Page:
ACCOMPLISHMENTS: Edmonia Lewis surpassed exorbitant odds to become the first African-American, and Native American, female sculptor -- and was the first such artist to celebrate her racial identity. Her fame and artistic achievement shocked and mortified those who claimed that Negroes lacked the capacity for intelligence and fine art, particularly because Edmonia insisted on standing next to her works in photographs and extensively explaining them. She combined a unique blend of talent, emotion and perspective, and often sculpted those who were heroes to her; leaders in the abolitionist movement and such courageous women as Cleopatra and Hagar, maid to Abraham's wife, Sarah.
While at Oberlin College, in January 1862, Edmonia was accused of poisoning two white female students, who also boarded at John Keep's home (he was a retired Theologian and Oberlin trustee). While awaiting trial, she was seized and beaten so viciously that she was bedridden for weeks. Edmonia was defended in court by John Mercer Langston, an Oberlin graduate and the first African-American admitted to the Ohio bar. She was acquitted and carried from the courtroom on the shoulders of supportive friends, mostly white, and resumed her studies.
In September, Edmonia signed her earliest known surviving work, a drawing for a self-titled statue (which, it appears, she never sculpted). In early 1863, she was accused of stealing brushes, paints and a picture frame. One account says Oberlin denied her final term and graduation, and that she met the famous abolitionist Frederick Douglass, who advised her to head east. Other accounts just say she decided to leave to pursue sculpting. At any rate, she did leave Oberlin before completing her degree. With her brother's financial help, Edmonia moved to Boston to study with master sculptor Edward A. Brackett. John Keep gave her a letter of introduction to abolitionist leader William Lloyd Garrison. Through him, she met many wealthy and influential Boston abolitionists, including Lydia Maria Child, who befriended her.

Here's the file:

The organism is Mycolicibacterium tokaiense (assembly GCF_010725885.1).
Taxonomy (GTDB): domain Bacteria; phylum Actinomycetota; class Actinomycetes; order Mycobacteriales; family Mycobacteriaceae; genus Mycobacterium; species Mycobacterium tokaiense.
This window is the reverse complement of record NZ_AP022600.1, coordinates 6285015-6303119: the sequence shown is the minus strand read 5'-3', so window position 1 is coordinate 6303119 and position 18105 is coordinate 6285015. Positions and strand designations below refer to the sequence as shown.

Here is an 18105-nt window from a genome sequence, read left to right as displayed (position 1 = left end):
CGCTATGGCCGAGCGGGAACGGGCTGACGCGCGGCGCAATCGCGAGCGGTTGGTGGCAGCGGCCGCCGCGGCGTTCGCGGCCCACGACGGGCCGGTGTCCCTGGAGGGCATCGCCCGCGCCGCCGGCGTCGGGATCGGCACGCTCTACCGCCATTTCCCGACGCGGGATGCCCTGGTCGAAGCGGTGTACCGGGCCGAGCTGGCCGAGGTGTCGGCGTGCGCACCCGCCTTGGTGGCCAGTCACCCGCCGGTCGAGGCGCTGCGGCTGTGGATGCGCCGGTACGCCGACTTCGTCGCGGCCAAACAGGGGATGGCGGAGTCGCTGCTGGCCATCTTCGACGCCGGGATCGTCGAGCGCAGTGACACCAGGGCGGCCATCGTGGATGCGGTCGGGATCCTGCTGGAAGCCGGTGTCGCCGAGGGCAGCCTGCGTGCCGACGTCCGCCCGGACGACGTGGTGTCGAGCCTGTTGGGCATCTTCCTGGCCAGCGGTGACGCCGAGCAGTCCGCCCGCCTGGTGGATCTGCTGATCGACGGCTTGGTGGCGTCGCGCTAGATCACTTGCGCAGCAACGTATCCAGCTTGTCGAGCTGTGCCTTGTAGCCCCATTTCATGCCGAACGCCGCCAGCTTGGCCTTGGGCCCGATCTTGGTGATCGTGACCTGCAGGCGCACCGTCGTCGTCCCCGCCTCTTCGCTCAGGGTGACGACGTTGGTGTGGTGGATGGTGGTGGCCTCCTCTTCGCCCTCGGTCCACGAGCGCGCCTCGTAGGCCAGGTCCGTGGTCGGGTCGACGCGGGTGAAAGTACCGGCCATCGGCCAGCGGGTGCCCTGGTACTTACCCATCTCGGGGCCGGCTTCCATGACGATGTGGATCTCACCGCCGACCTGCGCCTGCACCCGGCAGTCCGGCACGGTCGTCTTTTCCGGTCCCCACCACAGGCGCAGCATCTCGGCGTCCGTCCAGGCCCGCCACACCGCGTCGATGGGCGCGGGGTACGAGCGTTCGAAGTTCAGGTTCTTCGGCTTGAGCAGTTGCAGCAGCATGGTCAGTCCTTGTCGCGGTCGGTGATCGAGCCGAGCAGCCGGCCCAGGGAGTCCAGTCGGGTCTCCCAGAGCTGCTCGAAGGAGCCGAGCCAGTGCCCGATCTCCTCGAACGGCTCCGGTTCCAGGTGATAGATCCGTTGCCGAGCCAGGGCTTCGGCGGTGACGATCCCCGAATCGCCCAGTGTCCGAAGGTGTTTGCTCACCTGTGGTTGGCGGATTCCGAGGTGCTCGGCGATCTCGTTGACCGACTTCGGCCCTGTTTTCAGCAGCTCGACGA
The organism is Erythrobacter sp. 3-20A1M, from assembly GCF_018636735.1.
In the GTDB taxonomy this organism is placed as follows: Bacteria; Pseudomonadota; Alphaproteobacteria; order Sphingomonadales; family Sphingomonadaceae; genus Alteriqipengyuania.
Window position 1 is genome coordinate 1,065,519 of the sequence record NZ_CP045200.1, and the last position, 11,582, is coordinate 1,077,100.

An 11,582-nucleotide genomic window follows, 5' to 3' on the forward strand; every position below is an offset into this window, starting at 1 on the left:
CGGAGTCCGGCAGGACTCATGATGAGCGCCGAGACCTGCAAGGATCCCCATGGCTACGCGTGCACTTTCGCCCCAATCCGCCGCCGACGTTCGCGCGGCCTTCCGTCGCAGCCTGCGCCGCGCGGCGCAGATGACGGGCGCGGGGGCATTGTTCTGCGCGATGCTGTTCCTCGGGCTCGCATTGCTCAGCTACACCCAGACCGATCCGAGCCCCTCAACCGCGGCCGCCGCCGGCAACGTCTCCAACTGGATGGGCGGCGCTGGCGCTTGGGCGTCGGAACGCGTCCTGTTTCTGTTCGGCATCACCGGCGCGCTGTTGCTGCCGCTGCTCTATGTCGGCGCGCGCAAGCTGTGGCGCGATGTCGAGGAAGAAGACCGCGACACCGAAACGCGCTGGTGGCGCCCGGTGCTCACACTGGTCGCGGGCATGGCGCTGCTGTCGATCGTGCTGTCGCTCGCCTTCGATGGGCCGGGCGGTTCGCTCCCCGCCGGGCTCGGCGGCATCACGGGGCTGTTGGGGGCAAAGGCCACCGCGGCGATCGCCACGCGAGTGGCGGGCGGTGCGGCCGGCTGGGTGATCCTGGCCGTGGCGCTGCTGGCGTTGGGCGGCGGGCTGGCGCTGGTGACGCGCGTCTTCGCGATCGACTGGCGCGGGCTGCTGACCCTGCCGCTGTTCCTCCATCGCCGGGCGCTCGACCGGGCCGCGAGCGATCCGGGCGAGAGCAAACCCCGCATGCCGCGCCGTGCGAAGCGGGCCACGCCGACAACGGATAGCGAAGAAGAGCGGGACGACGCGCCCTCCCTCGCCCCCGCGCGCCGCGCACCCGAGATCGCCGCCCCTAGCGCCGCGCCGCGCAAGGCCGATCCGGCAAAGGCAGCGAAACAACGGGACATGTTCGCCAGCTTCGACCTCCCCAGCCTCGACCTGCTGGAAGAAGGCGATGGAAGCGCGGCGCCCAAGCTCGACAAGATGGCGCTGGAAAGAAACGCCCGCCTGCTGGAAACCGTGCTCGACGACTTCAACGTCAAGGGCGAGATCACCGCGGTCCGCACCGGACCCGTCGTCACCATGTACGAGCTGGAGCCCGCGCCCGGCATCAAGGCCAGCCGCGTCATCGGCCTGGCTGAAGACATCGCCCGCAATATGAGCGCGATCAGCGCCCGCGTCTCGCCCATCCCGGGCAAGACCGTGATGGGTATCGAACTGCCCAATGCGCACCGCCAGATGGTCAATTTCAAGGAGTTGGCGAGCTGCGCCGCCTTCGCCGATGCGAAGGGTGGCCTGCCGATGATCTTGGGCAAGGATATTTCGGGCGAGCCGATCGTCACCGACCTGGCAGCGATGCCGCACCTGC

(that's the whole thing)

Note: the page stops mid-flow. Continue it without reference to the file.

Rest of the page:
Edmonia became impatient with the apprenticeship; she was eager to start sculpting. Her brother rented her a studio space and she had a sign made for the door, reading "Edmonia Lewis, Artist." She created a medallion of abolitionist martyr John Brown, which had some commercial success among abolitionists. Then, in 1864, she sculpted a bust of Robert Gould Shaw, who had died while leading an all-black regiment in the battle of Fort Wagner. It was exhibited at the Soldiers' Relief Fair that year, and combined with the article Lydia wrote in The Liberator, Edmonia sold 100 plaster copies of this bust. With that income, and her brother's help, she embarked on her dream of studying and working in Italy -- but a month beforehand, she went to Richmond, Virginia, to help freed slaves (the Civil War ended in April of that year).